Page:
2017-18 Offseason Reading Program

Last year I posted a list of 8 books that I had hoped to plow through during the offseason. I got through most of them, plus a few extras I picked up along the way, and just a day after the 2017 season ended, I completed the final book from that list. Well, I have picked up a whole bunch more literature that I am hoping to get through this offseason. Ambitious, yes. But I have made a vow that I will not buy more books until these ones have been read… so at the very least, money will stay in my account for a little longer than usual.

Anyhow, without further ado, here’s the 2017-18 offseason reading program!

English Books

 Nikkei Baseball: Japanese American Players from Immigration to Internment to the Major Leagues – Samuel O. Regalado

The title pretty much says it all. I have actually already started reading this one, and it is pretty exhaustive. As a non-Japanese, non-Nikkei, non-American, I am having a hard time making solid connection with its content. It is pretty straightforward in relating history, and does not have a particularly strong narrative so far.

 The Only Rule is it Has to Work: Our Wild Experiment Building a New Kind of Baseball Team – Ben Lindbergh and Sam Miller

I believe this one came recommended by Zorny the Graphics Guy. Looking forward to tearing into it.

 Bigger Than the Game: Restitching a Major League Life – Dirk Hayhurst

After reading the first book the man wrote, I am ready for another light, humorous read with fun insights into the mind of a fringe major league ball player.

 Taking in a Game: A History of Baseball in Asia – Joseph A. Reaves

I suppose I feel like it’s time for me to expand my field of vision, so to speak. I know a fair amount about the history of baseball in Japan, but what about Korea? Taiwan? The rest of Asia? This book will hopefully give me some insight into how the game has spread out this way in general.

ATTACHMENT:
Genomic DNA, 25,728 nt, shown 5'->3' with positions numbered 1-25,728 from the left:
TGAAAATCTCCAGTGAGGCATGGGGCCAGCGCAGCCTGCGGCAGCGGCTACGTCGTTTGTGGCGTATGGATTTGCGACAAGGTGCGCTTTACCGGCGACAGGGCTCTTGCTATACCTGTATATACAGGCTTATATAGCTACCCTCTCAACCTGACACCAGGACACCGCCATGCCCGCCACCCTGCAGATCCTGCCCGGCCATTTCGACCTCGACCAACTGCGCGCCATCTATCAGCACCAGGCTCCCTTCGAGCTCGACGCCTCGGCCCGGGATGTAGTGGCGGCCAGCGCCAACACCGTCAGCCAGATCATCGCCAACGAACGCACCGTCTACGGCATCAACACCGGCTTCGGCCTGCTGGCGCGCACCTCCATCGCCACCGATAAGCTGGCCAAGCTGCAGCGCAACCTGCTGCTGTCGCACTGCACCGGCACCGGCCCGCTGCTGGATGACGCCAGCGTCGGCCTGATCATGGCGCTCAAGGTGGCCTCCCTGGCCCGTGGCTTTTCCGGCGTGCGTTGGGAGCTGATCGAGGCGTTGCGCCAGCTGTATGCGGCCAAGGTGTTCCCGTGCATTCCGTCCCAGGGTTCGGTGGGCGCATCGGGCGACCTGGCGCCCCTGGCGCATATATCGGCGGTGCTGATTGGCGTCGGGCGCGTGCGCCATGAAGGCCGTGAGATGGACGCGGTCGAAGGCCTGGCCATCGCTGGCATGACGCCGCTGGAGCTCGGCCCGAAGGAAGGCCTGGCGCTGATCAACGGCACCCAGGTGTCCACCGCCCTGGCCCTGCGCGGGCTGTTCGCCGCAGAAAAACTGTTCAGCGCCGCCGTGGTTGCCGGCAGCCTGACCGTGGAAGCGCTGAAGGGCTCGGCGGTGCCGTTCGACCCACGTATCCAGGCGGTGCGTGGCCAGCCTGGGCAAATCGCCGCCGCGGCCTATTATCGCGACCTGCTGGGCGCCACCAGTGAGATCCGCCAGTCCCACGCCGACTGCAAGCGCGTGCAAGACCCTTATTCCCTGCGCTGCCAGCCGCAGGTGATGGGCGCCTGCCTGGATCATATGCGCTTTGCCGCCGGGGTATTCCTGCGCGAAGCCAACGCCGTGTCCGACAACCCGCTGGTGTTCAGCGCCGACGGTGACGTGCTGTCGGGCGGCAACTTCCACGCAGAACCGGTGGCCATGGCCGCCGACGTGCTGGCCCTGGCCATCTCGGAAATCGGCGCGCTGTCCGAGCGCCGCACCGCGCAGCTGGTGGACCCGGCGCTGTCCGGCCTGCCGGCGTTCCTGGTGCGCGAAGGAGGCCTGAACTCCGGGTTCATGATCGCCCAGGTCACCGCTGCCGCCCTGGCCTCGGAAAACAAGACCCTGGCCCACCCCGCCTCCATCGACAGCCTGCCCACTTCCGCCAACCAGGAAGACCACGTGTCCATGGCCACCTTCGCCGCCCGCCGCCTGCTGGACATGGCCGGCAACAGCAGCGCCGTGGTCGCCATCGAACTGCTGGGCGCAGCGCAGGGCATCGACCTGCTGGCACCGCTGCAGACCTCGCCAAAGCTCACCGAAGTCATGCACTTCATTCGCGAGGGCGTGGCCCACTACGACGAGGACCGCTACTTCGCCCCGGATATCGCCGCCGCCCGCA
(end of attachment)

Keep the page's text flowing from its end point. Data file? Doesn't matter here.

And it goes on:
Banzai Babe Ruth: Baseball, Espionage, and Assassination during the 1934 Tour of Japan – Robert K. Fitts

I have heard nothing but good things about this book. Probably top on my list of “can’t wait to read” books! Highly recommended by Michael Westbay, who is one of the baystars giants of English NPB coverage in Japan.

Japanese Books

 阪神タイガース黒歴史 (Dark History of the Hanshin Tigers) – Takashi Hirai

Everyone likes a scandal or two, and this club has more than its share! From what I understand, this book details some of the club’s darkest moments. It’s always fun to read some of the juicier details of how things went awry back in the day.


 阪神タイガースの謎 (Mysteries of the Hanshin Tigers) – Yoshinori Karawatari

Though this book also looks into some of the team’s stranger episodes, it seems to be on the lighter side of things. I have already used several anecdotes from this one as an introduction to the podcast during 2017, so it’s already come in handy. This offseason is my chance to read it from cover to cover.

 炎のエース (Flamethrowing Ace)Minoru Murayama

Who wouldn’t want to read the memoirs of the most celebrated pitcher in club history? To date, the late Murayama remains the lone pitcher to have his number (11) retired by the team. It will be interesting to see how he talks about his relationships with his rivals (both on other teams and within the same organization).

 左腕の誇り (Pride of a Lefty)Yutaka Enatsu

I repeat myself: who wouldn’t want to read the memoirs of one of the most celebrated pitchers in club history? This man’s career and life were shrouded in much more controversy than the aforementioned Murayama, and surely this book will help shed some light onto what went down during Enatsu’s time with the Tigers and beyond.

 1985: 猛虎がひとつになった年 (1985: The Year the Fierce Tigers Became One) – Yasushi Washida

When I bought this, I thought it would be more magazine-style, with pictures and short articles about different aspects of the team, including interviews with players. I was wrong. It’s a 300-page book, with chapters devoted to some of the “minor characters” on the team that won the lone Nippon Series championship in club history. Should be a good one.

 泣き笑いデータ – 阪神タイガース1985-2003 (Data That Will Make You Laugh and Cry – Hanshin Tigers 1985-2003)

I bought this one with the intention of using it to understand the club’s darker years. There’s not a lot of in depth data – no sabermetrics for sure – but it will surely put some facts and figures behind the undeniable truth that this team really stank for 17 seasons before their first pennant of the 21st century in 2003.

That’s all I got. For now. As a bonus, I still have the History and Treasures book that I can read from cover to cover (I have perused and enjoyed it), not to mention an encyclopedia put out at the start of the Heisei Era about the club’s history up to that point:

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T-Ray is the founder, chief writer and Junior Executive Vice President of Hanshin Tigers English News (H-TEN). Find him on Twitter @thehanshintiger.